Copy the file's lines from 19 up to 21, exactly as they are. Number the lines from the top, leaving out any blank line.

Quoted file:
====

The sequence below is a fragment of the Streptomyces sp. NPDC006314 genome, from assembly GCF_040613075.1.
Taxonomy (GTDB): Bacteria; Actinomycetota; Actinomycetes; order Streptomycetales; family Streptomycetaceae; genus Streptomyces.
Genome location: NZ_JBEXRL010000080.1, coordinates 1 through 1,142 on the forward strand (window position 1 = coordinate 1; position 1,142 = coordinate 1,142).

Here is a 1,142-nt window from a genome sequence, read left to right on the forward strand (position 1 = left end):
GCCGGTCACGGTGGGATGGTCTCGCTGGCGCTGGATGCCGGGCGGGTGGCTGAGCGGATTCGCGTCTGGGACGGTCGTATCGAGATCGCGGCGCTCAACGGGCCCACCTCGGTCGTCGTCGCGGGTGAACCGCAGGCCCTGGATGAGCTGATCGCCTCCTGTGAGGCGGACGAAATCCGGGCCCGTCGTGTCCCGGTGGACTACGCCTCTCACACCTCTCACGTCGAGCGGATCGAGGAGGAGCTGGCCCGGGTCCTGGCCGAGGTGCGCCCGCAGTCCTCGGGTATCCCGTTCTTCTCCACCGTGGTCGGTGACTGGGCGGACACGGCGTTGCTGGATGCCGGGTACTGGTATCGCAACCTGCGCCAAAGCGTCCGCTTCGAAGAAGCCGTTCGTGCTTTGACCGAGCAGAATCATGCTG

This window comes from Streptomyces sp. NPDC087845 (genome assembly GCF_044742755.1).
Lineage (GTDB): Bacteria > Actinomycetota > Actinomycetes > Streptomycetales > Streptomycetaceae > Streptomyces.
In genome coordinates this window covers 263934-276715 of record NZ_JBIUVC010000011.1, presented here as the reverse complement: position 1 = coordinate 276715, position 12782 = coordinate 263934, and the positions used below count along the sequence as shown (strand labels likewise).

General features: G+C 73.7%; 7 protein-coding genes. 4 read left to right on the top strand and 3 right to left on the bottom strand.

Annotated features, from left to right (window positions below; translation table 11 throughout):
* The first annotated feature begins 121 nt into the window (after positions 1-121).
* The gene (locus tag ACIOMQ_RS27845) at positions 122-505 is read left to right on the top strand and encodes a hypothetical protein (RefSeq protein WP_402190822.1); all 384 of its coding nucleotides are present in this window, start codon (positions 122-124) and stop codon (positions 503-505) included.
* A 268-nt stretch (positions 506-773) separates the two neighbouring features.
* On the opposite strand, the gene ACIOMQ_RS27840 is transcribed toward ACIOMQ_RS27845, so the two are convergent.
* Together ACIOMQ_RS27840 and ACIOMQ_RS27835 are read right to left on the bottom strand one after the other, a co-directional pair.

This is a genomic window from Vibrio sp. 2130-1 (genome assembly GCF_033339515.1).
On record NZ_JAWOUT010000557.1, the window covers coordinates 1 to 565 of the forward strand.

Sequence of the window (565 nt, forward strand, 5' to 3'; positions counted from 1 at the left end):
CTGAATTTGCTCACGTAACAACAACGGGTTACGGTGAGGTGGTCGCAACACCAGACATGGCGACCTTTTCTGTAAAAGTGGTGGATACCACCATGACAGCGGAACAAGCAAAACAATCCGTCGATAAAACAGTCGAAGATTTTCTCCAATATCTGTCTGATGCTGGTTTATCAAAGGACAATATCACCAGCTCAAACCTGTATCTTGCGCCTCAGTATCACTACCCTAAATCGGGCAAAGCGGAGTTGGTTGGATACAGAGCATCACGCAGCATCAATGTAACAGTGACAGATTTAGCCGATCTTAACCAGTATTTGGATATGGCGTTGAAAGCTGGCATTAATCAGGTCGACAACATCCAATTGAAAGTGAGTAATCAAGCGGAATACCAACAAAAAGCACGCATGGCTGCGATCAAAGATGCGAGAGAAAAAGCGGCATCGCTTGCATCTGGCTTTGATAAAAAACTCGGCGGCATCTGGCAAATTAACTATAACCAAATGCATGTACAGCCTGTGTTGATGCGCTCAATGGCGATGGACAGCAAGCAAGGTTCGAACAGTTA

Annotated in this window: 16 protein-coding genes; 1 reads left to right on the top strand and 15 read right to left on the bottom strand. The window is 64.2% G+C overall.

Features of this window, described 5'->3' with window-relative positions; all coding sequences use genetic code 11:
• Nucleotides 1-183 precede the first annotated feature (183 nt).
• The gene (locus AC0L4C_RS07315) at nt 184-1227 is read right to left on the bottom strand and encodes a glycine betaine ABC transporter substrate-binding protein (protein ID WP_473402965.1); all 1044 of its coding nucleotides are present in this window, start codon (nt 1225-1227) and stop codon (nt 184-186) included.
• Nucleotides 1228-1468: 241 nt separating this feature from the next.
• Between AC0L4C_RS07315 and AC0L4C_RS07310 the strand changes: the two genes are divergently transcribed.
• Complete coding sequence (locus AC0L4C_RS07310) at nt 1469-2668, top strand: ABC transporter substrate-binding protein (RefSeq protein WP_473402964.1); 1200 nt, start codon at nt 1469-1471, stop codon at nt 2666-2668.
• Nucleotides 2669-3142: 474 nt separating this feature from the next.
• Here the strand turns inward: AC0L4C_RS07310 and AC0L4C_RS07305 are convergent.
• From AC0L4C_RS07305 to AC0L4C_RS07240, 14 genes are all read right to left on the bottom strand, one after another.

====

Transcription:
CTGAATTTGCTCACGTAACAACAACGGGTTACGGTGAGGTGGTCGCAACACCAGACATGGCGACCTTTTCTGTAAAAGTGGTGGATACCACCATGACAGCGGAACAAGCAAAACAATCCGTCGATAAAACAGTCGAAGATTTTCTCCAATATCTGTCTGATGCTGGTTTATCAAAGGACAATATCACCAGCTCAAACCTGTATCTTGCGCCTCAGTATCACTACCCTAAATCGGGCAAAGCGGAGTTGGTTGGATACAGAGCATCACGCAGCATCAATGTAACAGTGACAGATTTAGCCGATCTTAACCAGTATTTGGATATGGCGTTGAAAGCTGGCATTAATCAGGTCGACAACATCCAATTGAAAGTGAGTAATCAAGCGGAATACCAACAAAAAGCACGCATGGCTGCGATCAAAGATGCGAGAGAAAAAGCGGCATCGCTTGCATCTGGCTTTGATAAAAAACTCGGCGGCATCTGGCAAATTAACTATAACCAAATGCATGTACAGCCTGTGTTGATGCGCTCAATGGCGATGGACAGCAAGCAAGGTTCGAACAGTTA

Annotated in this window: 16 protein-coding genes; 1 reads left to right on the top strand and 15 read right to left on the bottom strand. The window is 64.2% G+C overall.

Features of this window, described 5'->3' with window-relative positions; all coding sequences use genetic code 11: